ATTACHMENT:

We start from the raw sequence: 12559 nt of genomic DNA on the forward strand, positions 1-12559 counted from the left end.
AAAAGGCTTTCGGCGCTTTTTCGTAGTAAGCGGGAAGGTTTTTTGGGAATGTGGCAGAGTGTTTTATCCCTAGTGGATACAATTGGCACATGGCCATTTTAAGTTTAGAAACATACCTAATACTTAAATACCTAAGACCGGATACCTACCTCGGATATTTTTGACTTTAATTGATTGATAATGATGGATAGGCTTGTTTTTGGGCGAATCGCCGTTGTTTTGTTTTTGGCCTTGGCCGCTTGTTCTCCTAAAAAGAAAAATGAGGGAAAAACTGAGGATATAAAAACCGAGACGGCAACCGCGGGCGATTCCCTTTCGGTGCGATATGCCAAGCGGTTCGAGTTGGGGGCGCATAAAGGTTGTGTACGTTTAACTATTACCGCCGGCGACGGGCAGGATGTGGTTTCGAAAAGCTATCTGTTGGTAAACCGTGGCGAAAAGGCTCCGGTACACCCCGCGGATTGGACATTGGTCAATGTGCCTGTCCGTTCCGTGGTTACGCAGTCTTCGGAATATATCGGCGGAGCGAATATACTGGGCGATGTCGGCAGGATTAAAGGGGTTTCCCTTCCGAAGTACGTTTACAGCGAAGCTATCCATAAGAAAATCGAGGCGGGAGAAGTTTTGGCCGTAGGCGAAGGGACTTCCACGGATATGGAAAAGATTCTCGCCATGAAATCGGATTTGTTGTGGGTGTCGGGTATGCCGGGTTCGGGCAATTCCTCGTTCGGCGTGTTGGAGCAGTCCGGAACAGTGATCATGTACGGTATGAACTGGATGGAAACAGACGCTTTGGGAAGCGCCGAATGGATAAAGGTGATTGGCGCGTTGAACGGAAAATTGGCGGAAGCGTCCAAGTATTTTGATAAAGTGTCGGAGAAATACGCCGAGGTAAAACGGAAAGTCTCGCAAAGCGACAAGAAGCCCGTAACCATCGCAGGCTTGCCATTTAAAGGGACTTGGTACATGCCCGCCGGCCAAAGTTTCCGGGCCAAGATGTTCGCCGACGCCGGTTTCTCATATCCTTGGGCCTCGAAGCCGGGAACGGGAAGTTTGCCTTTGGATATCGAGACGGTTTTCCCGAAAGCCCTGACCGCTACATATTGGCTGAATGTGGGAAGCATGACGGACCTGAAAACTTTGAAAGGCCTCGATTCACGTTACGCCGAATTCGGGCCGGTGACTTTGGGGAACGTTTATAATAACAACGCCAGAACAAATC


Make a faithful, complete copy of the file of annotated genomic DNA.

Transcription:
We start from the raw sequence: 12559 nt of genomic DNA on the forward strand, positions 1-12559 counted from the left end.
AAAAGGCTTTCGGCGCTTTTTCGTAGTAAGCGGGAAGGTTTTTTGGGAATGTGGCAGAGTGTTTTATCCCTAGTGGATACAATTGGCACATGGCCATTTTAAGTTTAGAAACATACCTAATACTTAAATACCTAAGACCGGATACCTACCTCGGATATTTTTGACTTTAATTGATTGATAATGATGGATAGGCTTGTTTTTGGGCGAATCGCCGTTGTTTTGTTTTTGGCCTTGGCCGCTTGTTCTCCTAAAAAGAAAAATGAGGGAAAAACTGAGGATATAAAAACCGAGACGGCAACCGCGGGCGATTCCCTTTCGGTGCGATATGCCAAGCGGTTCGAGTTGGGGGCGCATAAAGGTTGTGTACGTTTAACTATTACCGCCGGCGACGGGCAGGATGTGGTTTCGAAAAGCTATCTGTTGGTAAACCGTGGCGAAAAGGCTCCGGTACACCCCGCGGATTGGACATTGGTCAATGTGCCTGTCCGTTCCGTGGTTACGCAGTCTTCGGAATATATCGGCGGAGCGAATATACTGGGCGATGTCGGCAGGATTAAAGGGGTTTCCCTTCCGAAGTACGTTTACAGCGAAGCTATCCATAAGAAAATCGAGGCGGGAGAAGTTTTGGCCGTAGGCGAAGGGACTTCCACGGATATGGAAAAGATTCTCGCCATGAAATCGGATTTGTTGTGGGTGTCGGGTATGCCGGGTTCGGGCAATTCCTCGTTCGGCGTGTTGGAGCAGTCCGGAACAGTGATCATGTACGGTATGAACTGGATGGAAACAGACGCTTTGGGAAGCGCCGAATGGATAAAGGTGATTGGCGCGTTGAACGGAAAATTGGCGGAAGCGTCCAAGTATTTTGATAAAGTGTCGGAGAAATACGCCGAGGTAAAACGGAAAGTCTCGCAAAGCGACAAGAAGCCCGTAACCATCGCAGGCTTGCCATTTAAAGGGACTTGGTACATGCCCGCCGGCCAAAGTTTCCGGGCCAAGATGTTCGCCGACGCCGGTTTCTCATATCCTTGGGCCTCGAAGCCGGGAACGGGAAGTTTGCCTTTGGATATCGAGACGGTTTTCCCGAAAGCCCTGACCGCTACATATTGGCTGAATGTGGGAAGCATGACGGACCTGAAAACTTTGAAAGGCCTCGATTCACGTTACGCCGAATTCGGGCCGGTGACTTTGGGGAACGTTTATAATAACAACGCCAGAACAAATC